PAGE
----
I know, I know. It’s a truth universally acknowledged the Brontës hated Austen with passion. (It’s also universally acknowledged most articles about Jane have to start with “It’s a truth universally acknowledged…”.)
Charlotte is quoted with,
Jane Austen was a complete and most sensible lady, but a very incomplete and rather insensible (not senseless) woman.
And she’s not the only one: Twain, Churchill, Woolf, and others are wont to throw their barbs in as well. (Don’t read the comments as the pro vs con in that piece gets a little heated.)
So why combine Austen and the Brontës in the same blog?
Jane’s a “duh, let’s talk about her” but the Brontës elude me. I’ve read Jane Eyre, Wuthering Heights, and attempted Villette but the novels never quite did it for me. Yet there is something extraordinary about the family where three out of the four Brontë children (sorry Branwell!) write novels considered to be classic pieces of literature. This is a nice complement to Austen’s six books that have also stood the test of time.
(Plus the Brontë’s morbid, gothic lifestyles is highly attractive.)
While at the surface all of the author’s books seem so wildly different, at it’s core all the ladies wrote societal critiques, whether they choose to admit it or not, of their social mores and times. Jane Eyre is the rejection of what is to be expected of a lady while falling for a man on her own terms — sound familiar? Wuthering Heights is a hot mess — what the eff is that book really about? — but the core relationship has Catherine pining for Heathcliff is all of his Byronic ways, which is parallel with Miss Eyre and her swooniness for Rochester as well as Jane with her Darcy.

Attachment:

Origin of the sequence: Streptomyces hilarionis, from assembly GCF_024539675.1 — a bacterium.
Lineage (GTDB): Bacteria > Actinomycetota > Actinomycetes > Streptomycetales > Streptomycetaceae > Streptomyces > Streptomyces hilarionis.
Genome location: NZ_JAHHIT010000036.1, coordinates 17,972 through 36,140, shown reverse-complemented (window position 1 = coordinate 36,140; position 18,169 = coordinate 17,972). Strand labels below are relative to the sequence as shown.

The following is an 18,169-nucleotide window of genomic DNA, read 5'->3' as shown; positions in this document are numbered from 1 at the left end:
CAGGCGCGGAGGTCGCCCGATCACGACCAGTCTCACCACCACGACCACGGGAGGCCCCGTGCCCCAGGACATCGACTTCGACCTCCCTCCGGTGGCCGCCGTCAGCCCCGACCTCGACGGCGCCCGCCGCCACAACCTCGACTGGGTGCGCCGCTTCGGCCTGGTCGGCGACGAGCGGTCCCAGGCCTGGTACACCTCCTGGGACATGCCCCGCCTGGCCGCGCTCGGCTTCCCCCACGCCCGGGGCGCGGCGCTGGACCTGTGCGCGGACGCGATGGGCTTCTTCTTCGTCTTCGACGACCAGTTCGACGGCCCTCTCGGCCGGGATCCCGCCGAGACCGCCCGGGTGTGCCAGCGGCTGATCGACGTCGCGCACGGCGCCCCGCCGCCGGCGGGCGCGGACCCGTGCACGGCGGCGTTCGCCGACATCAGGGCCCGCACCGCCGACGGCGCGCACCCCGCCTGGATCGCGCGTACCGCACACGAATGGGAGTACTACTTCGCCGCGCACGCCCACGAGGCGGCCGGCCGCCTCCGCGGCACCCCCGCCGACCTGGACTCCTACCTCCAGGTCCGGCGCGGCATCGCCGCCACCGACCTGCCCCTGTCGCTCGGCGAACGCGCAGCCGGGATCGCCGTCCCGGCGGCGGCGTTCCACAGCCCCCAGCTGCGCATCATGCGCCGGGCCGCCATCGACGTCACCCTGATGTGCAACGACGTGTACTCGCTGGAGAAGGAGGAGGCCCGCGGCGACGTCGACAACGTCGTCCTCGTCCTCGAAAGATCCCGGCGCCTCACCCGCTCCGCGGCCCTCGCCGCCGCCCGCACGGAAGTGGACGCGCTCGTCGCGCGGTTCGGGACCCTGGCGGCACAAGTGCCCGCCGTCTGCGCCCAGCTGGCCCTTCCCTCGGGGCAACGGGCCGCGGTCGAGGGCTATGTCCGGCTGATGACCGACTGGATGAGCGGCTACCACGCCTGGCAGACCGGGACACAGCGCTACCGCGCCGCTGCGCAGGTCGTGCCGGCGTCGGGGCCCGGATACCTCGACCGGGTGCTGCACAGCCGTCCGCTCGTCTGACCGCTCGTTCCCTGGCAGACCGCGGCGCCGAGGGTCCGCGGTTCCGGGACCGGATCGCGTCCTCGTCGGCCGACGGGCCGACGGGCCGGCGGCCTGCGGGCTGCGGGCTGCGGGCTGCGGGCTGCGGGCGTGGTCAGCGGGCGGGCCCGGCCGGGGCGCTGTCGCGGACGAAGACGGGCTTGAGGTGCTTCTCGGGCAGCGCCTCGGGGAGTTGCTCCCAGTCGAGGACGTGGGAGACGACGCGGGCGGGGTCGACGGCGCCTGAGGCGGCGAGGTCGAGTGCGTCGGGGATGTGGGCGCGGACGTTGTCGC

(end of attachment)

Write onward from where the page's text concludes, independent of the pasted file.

As there has been a resurgence of interest in the Brontë family, I decided to make it my mission to get to know the Brontës (and their fans as they too tend to be dismissive of our Jane) and see if in my older youthful years I can fall in love with them as much or as close to our Jane.
Plus, I’ll take any more reasons to wear this t-shirt: